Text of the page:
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Michi ni Mayotta Musume Irie

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Lost Daughter Inlet

Lost Daughter Inlet (WW)

The Lost Daughter Inlet (WW) was the famous Island where the first Hantei found his bride, Doji Mioko, the daughter of a Crane fisherman. [1] It was located within Lost Daughter Bay. [2]

Naming Edit

Michi ni Mayotta Musume Irie

Michi ni Mayotta Musume Irie

The island was a sacred place to not only the Doji family but also the Hantei, because it was the island where the first Hantei found his bride. The Emperor searched for a wife to marry, and the Crane frantically searched their lands for the most beautiful woman they could find. In a fishing village names Ikieto, a fisherman hid his daughter Doji Mioko on a small island to make sure they would not select her for the Emperor.

Meanwhile the Emperor continued his search, but none of the women put before him stirred his heart. Finding himself on the ocean shore he heard a haunting melody on the wind. Seeking out this voice, he went to Ikieto where the fisherman was made to take him to Mioko. Mioko hid in a cave, and the Emperor returned without meeting her.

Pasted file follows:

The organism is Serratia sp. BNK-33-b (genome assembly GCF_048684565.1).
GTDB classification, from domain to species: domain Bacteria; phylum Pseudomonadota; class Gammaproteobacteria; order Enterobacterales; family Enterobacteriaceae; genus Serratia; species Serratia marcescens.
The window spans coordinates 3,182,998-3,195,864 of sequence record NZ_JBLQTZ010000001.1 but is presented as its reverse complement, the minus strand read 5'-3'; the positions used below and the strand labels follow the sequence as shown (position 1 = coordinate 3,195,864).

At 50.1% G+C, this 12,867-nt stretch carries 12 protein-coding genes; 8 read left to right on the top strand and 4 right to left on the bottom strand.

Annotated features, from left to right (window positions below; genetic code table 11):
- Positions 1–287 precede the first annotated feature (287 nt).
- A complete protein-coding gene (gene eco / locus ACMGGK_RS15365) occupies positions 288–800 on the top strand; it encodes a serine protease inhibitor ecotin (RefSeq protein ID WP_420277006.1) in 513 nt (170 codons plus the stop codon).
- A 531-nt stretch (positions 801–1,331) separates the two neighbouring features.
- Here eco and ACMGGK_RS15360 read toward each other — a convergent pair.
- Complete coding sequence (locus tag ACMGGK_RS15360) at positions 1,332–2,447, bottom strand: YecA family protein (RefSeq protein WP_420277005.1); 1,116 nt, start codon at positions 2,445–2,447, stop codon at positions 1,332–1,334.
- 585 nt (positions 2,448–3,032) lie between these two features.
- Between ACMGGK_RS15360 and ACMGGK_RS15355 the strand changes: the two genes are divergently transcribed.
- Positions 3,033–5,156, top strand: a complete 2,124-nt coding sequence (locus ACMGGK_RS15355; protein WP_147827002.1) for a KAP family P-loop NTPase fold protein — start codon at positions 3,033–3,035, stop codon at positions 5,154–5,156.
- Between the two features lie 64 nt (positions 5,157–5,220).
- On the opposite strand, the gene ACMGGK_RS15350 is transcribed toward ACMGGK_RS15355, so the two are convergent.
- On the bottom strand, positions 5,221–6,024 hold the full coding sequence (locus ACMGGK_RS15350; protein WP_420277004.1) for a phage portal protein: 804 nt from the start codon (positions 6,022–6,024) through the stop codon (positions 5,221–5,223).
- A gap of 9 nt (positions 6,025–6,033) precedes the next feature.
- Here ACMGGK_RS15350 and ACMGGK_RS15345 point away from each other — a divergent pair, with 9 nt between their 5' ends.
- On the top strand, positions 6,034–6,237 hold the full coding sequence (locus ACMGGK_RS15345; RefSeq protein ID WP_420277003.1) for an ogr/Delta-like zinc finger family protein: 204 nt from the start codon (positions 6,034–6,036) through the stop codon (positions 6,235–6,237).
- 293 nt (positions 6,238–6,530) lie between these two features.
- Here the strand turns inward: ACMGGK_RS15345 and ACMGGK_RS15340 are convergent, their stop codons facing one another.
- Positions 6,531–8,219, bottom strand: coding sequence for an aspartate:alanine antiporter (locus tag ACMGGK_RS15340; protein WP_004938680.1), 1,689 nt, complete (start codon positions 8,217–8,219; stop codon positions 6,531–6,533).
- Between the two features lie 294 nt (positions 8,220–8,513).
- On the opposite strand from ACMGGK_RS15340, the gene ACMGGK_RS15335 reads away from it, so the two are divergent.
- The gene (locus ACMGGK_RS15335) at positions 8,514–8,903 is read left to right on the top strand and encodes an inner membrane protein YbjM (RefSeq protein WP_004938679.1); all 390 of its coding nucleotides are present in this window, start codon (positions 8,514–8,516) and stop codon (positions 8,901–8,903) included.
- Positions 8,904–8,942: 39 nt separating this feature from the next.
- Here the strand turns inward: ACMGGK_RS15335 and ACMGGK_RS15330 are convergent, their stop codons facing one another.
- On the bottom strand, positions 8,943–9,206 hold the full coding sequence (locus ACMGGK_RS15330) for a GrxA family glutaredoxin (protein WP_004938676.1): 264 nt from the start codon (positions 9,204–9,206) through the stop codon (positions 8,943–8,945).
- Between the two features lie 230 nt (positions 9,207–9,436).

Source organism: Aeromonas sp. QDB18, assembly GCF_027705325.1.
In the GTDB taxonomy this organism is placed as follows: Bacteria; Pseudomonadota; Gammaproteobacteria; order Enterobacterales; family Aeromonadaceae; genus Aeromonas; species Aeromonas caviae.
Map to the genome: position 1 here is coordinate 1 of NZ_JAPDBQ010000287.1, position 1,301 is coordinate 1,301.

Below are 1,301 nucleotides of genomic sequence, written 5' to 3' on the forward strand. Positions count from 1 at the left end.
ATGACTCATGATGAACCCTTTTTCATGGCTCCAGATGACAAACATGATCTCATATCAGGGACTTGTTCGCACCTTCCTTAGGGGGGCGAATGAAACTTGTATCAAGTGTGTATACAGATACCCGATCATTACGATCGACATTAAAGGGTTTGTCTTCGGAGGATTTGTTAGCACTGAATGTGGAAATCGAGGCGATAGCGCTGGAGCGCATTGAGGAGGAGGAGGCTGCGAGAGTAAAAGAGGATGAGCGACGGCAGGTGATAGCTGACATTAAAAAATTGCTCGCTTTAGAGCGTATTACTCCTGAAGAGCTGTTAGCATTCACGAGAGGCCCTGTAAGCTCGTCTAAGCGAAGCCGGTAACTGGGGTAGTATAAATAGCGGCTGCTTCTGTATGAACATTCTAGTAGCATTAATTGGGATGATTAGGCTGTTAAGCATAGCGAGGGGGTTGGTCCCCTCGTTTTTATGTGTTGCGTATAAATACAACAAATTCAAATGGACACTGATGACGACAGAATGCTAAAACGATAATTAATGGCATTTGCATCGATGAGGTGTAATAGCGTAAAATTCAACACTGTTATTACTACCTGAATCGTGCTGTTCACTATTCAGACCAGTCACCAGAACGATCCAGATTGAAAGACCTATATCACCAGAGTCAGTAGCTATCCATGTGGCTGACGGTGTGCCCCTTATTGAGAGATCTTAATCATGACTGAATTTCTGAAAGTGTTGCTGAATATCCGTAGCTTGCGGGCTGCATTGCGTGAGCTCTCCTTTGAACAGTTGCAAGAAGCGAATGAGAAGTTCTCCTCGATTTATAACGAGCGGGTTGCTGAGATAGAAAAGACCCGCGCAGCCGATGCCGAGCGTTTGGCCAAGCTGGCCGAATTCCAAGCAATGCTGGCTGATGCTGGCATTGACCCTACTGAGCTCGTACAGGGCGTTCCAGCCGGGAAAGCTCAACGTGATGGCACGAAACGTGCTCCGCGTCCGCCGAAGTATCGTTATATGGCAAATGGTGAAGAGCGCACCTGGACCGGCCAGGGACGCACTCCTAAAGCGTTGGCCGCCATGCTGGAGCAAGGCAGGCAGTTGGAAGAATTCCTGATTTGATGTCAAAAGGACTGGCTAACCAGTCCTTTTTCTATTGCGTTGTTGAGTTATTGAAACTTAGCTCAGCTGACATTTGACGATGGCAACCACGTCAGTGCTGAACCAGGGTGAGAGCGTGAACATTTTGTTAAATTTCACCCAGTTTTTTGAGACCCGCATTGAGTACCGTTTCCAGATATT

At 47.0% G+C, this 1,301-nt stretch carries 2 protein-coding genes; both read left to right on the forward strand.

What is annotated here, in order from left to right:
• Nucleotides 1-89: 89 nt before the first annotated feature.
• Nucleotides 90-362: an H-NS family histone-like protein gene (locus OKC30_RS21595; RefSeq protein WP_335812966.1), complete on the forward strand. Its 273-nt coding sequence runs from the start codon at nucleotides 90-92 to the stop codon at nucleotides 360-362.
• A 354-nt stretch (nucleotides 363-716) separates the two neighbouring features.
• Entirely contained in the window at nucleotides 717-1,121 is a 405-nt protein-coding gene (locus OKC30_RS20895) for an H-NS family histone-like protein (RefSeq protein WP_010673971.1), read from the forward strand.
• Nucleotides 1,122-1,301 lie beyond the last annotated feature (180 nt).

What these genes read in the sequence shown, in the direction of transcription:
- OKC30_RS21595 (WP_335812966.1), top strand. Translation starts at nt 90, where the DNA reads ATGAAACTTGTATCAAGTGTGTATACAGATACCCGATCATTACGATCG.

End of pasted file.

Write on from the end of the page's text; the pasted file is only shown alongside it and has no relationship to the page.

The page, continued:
The Fisherman lied to his daughter, telling her it had been a beggar. Mioko penned a haiku and attached it to the leg of her pet bird, in the hope that it would reach the man. That same evening the Emperor found a white dove in the bushes, and read the poem. He decided he would marry the girl, and again approached the Fisherman. The Fisherman tried to pass off a simple maiden of the village as his daughter, but the Emperor saw through the ruse when he asked her to compose a new poem.

Hantei finally forced the Fisherman to tell the truth about his daughter. Hantei was again brought out to the island, and when he first laid eyes on Mioko he cried Jade Tears. The pair were wed, and the island was named for the fisherman's lost daughter.

Since that day, whenever the heir to the Emperor was about to marry, the Empress-to-be would spend one night alone on the island communing with the spirits that lived there.[3]

Masterpiece Edit

The most famous telling of this tale was by the famous playwright Akodo Taberu. The play, which was considered his masterpiece, made the Crane characters look like villains, without portraying them as villainous. [4] [1]

References

  1. 1.0 1.1 Legend of the Five Rings; Third Edition, p. 305
  2. Book of Water, p. 107
  3. Way of the Crane, pp. 109-111
  4. Roleplaying in the Emerald Empire, pp. 244-245



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